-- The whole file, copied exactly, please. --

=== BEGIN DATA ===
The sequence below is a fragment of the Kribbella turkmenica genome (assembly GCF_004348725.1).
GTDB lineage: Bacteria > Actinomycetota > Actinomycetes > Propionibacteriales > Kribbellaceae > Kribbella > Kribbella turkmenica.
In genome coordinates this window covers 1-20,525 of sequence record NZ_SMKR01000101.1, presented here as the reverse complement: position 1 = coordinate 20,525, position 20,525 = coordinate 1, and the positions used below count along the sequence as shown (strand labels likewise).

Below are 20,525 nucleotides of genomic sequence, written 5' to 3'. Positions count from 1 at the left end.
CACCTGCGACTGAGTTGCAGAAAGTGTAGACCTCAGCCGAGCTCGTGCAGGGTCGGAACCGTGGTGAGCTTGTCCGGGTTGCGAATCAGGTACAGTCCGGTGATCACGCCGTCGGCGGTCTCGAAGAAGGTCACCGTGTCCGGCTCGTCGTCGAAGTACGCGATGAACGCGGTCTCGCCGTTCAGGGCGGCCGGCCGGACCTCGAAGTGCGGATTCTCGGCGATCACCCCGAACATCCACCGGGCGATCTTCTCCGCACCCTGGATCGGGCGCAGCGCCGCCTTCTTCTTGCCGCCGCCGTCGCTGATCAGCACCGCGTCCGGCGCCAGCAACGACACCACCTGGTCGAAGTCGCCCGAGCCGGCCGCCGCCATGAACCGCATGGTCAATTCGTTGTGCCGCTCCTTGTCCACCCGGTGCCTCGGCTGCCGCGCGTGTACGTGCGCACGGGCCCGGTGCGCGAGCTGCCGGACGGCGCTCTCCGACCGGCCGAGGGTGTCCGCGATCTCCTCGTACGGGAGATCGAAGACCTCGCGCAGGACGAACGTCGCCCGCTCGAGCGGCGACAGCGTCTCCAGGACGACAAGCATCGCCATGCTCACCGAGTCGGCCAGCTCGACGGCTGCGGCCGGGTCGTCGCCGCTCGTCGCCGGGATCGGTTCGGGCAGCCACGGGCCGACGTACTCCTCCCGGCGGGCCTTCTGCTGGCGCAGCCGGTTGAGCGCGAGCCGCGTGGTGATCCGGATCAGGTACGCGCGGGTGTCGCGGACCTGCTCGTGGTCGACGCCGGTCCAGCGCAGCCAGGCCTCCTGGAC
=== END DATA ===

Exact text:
The sequence below is a fragment of the Kribbella turkmenica genome (assembly GCF_004348725.1).
GTDB lineage: Bacteria > Actinomycetota > Actinomycetes > Propionibacteriales > Kribbellaceae > Kribbella > Kribbella turkmenica.
In genome coordinates this window covers 1-20,525 of sequence record NZ_SMKR01000101.1, presented here as the reverse complement: position 1 = coordinate 20,525, position 20,525 = coordinate 1, and the positions used below count along the sequence as shown (strand labels likewise).

Below are 20,525 nucleotides of genomic sequence, written 5' to 3'. Positions count from 1 at the left end.
CACCTGCGACTGAGTTGCAGAAAGTGTAGACCTCAGCCGAGCTCGTGCAGGGTCGGAACCGTGGTGAGCTTGTCCGGGTTGCGAATCAGGTACAGTCCGGTGATCACGCCGTCGGCGGTCTCGAAGAAGGTCACCGTGTCCGGCTCGTCGTCGAAGTACGCGATGAACGCGGTCTCGCCGTTCAGGGCGGCCGGCCGGACCTCGAAGTGCGGATTCTCGGCGATCACCCCGAACATCCACCGGGCGATCTTCTCCGCACCCTGGATCGGGCGCAGCGCCGCCTTCTTCTTGCCGCCGCCGTCGCTGATCAGCACCGCGTCCGGCGCCAGCAACGACACCACCTGGTCGAAGTCGCCCGAGCCGGCCGCCGCCATGAACCGCATGGTCAATTCGTTGTGCCGCTCCTTGTCCACCCGGTGCCTCGGCTGCCGCGCGTGTACGTGCGCACGGGCCCGGTGCGCGAGCTGCCGGACGGCGCTCTCCGACCGGCCGAGGGTGTCCGCGATCTCCTCGTACGGGAGATCGAAGACCTCGCGCAGGACGAACGTCGCCCGCTCGAGCGGCGACAGCGTCTCCAGGACGACAAGCATCGCCATGCTCACCGAGTCGGCCAGCTCGACGGCTGCGGCCGGGTCGTCGCCGCTCGTCGCCGGGATCGGTTCGGGCAGCCACGGGCCGACGTACTCCTCCCGGCGGGCCTTCTGCTGGCGCAGCCGGTTGAGCGCGAGCCGCGTGGTGATCCGGATCAGGTACGCGCGGGTGTCGCGGACCTGCTCGTGGTCGACGCCGGTCCAGCGCAGCCAGGCCTCCTGGAC